Thoughts and impressionsThe first thing that struck me about this book upon completion of it is that the prologue and the epilogue are separate from the story itself. For one, they’re narrated in the first person by Emily herself at some unknown time in her life and they’re in the present tense. Well, most of the prologue is anyway. Part way through it slips into the past tense for a while for no discernible reason before going back to the present tense. They also don’t really make sense with what information we glean from the story. In both, Amy is disillusioned with her life as an angel but we encounter nothing in the book that would explain why she has become so disillusioned. As such, I felt that they stuck out: they didn’t make sense in the context of this story and though there are hints that we may come to understand her feelings better after the next book, there could potentially be an infinite number of books, or ‘lives’, before Emily gets to this present.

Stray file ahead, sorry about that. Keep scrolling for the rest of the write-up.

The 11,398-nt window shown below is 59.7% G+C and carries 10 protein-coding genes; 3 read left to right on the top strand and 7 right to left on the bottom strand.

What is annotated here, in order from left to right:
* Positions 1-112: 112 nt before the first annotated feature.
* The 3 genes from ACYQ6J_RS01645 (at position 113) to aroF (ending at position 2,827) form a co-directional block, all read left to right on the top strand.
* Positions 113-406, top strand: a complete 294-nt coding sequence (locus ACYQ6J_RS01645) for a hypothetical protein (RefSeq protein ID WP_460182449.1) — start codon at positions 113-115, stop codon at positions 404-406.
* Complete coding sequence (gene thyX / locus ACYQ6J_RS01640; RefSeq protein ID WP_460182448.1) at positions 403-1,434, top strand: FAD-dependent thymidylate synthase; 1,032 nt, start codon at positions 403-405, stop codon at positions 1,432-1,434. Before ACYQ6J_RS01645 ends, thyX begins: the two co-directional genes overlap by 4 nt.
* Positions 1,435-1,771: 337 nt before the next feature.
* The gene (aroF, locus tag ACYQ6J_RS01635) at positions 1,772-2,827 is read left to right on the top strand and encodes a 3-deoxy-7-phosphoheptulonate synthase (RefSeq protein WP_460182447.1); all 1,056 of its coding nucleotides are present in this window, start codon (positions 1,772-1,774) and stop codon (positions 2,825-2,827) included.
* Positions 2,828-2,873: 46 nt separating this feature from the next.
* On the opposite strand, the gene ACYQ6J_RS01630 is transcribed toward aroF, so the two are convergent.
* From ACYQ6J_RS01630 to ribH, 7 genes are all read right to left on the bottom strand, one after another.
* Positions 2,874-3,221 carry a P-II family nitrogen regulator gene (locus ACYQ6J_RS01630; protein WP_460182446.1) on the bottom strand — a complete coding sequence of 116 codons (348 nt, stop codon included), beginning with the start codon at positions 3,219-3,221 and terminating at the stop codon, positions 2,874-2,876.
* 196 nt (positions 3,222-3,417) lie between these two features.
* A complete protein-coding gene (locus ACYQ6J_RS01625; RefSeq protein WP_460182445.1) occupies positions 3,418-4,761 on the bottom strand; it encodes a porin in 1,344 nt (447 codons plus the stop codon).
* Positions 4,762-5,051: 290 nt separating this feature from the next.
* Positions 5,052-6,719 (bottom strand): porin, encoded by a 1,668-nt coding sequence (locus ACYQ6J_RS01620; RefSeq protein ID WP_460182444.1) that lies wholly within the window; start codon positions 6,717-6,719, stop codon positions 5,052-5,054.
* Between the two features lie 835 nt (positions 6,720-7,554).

The main body of the story is presented as Emily reading about herself – one of her human lives. As an angel, she gets sent to live out a human life that ended before its time but there’s a catch: once she’s sent to live a new life, she doesn’t remember the old one. So the stories of the angels' human lives are recorded in books for them to read. Until Next Time is about Emily’s first mission to live among the humans.

On Earth, she is forced to come to terms with human emotions and she has no memories of her angelic self. For all intents and purposes, she is Liz – a young Irish woman at the turn of the 19th century. The other half of her angelic team, Matt the warrior, is also there but because their memories have been wipes, they don’t remember each other.